The course considers the history of the city of Rome after the year 313 and some famous buildings, their settings, and works of art made for them. It looks first at surviving buildings of ancient Rome, then examines city planning, and the churches, palaces, villas, gardens, and urban ornaments (such as fountains) of Christian Rome. Certain periods are stressed: Early Christian Rome, Rome of the Renaissance and the Counter Reformation, and Rome of the 17th and 18th centuries. The course concludes with a brief discussion of the age of the Grand Tour and of recent papal building in the metropolis of today. It introduces students to the disciplines of art and architectural history while also examining the unique society, mostly male, of the papal court, the religious communities and the secular nobility of Rome—those most often responsible for the commissioning of buildings and art—including several individuals and organizations responsible for the creation some of the greatest works of Western European art and architecture. The contributions to Rome by such figures as the first Christian emperor, Constantine, and many popes, such as Julius II, Sixtus V, and Urban VIII, are examined along with the works of great artists employed by the church and nobility such as Raphael, Michelangelo, Caravaggio, Bernini, and Piranesi.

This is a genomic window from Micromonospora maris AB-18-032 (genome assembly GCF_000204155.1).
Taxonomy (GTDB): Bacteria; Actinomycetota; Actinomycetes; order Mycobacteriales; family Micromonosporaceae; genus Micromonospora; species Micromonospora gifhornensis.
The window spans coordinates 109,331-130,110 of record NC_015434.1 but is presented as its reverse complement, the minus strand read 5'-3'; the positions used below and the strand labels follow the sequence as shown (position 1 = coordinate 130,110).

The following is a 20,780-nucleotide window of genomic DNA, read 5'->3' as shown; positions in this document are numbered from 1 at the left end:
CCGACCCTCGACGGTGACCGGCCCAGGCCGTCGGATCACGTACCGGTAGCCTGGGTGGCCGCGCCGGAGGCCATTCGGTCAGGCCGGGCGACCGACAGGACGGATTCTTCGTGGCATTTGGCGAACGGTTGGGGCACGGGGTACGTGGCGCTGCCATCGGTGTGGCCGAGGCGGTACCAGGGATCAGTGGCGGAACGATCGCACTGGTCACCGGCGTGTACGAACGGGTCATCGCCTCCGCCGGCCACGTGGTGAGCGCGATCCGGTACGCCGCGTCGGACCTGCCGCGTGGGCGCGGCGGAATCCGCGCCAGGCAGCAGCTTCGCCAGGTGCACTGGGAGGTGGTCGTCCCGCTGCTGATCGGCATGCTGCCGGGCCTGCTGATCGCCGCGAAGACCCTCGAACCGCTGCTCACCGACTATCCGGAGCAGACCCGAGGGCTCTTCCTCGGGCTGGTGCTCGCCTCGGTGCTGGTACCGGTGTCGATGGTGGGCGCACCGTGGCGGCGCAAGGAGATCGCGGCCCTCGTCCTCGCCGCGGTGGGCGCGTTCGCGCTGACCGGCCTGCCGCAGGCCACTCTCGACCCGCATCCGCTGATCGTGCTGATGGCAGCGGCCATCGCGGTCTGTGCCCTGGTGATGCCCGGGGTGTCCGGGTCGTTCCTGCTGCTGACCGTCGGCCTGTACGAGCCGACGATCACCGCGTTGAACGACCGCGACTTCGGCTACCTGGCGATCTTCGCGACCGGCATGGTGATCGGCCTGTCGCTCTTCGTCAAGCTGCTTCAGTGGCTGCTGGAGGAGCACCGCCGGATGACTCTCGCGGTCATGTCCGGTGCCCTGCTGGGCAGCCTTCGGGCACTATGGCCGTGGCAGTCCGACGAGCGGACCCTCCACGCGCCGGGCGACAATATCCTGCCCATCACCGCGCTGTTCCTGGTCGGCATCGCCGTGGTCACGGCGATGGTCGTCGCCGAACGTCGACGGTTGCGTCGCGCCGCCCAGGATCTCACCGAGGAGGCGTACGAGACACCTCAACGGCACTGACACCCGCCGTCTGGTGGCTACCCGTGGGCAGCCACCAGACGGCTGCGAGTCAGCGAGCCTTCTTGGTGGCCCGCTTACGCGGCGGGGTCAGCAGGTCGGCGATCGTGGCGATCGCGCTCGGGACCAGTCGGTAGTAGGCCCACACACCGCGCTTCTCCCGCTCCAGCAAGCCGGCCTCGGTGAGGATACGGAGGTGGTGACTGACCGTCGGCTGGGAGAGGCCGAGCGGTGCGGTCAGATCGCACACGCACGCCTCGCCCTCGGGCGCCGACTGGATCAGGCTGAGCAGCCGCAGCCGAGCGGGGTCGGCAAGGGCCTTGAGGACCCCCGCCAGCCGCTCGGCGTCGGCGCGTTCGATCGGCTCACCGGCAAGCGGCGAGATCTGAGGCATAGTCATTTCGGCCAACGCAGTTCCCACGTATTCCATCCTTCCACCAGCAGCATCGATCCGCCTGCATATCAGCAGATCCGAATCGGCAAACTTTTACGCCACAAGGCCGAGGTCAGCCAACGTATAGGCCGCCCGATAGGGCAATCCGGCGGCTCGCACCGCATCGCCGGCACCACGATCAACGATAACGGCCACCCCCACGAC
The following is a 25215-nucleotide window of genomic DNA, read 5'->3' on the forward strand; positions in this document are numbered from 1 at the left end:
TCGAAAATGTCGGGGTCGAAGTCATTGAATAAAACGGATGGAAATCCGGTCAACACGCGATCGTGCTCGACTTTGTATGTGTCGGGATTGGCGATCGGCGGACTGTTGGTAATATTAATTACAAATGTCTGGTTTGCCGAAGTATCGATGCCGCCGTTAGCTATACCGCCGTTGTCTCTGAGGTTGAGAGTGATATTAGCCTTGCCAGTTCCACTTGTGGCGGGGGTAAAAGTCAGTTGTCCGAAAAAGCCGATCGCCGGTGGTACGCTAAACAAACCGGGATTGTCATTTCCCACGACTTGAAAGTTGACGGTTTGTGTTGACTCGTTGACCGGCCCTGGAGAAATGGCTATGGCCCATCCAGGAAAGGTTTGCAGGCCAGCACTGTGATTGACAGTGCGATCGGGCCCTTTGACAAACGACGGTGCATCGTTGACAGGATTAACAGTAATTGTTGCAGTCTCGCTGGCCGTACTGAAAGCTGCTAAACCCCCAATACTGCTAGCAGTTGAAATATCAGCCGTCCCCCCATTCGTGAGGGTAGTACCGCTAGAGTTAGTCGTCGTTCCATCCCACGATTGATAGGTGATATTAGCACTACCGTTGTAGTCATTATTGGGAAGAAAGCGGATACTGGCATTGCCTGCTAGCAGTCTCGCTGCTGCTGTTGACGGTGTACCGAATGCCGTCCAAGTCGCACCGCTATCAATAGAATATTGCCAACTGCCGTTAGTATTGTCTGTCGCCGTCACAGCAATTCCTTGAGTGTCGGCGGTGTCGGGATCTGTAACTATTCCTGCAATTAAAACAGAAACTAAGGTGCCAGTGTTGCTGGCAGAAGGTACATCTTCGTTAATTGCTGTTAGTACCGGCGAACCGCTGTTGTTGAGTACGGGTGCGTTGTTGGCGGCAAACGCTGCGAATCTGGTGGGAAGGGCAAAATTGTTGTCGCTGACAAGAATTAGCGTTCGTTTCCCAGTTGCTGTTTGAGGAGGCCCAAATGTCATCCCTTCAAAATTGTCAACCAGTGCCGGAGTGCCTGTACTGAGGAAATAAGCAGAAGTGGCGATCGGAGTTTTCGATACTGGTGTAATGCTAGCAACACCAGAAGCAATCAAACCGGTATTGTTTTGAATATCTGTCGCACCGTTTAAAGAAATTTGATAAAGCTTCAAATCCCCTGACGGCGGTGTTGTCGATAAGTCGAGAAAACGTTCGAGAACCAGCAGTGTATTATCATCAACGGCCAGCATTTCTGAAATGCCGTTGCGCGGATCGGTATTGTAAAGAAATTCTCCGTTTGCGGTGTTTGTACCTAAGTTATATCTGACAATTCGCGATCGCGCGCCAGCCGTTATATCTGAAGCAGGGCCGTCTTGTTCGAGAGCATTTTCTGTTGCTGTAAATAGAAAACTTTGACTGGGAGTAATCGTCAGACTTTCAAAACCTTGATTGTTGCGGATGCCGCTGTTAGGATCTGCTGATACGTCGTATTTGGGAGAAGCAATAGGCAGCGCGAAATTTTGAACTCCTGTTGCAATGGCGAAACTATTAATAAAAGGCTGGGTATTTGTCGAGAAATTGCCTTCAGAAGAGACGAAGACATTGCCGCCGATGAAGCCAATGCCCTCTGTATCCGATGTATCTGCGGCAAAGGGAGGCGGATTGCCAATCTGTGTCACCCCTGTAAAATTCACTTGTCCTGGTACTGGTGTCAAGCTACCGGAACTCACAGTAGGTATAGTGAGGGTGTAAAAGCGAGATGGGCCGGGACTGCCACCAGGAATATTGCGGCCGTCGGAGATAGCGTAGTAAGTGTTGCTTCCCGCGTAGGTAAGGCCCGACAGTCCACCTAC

Guy Walton is Professor Emeritus of Art History at the College of Arts and Science. His degrees are from Wesleyan University and NYU’s Institute of Fine Arts (M.A., Ph.D.). His areas of research and publications have centered on European courts of the Renaissance and Baroque periods, and he has served as organizer and adviser for important international exhibitions in Paris, London, Washington, and elsewhere. He has published scholarly articles and exhibition catalogs, and is the author of Louis XIV’s Versailles.
The Writer in New York
(V50.0367; call # 73852)
Instructor: Vincent Passaro
Tuesday, 3:30–6:00 p.m.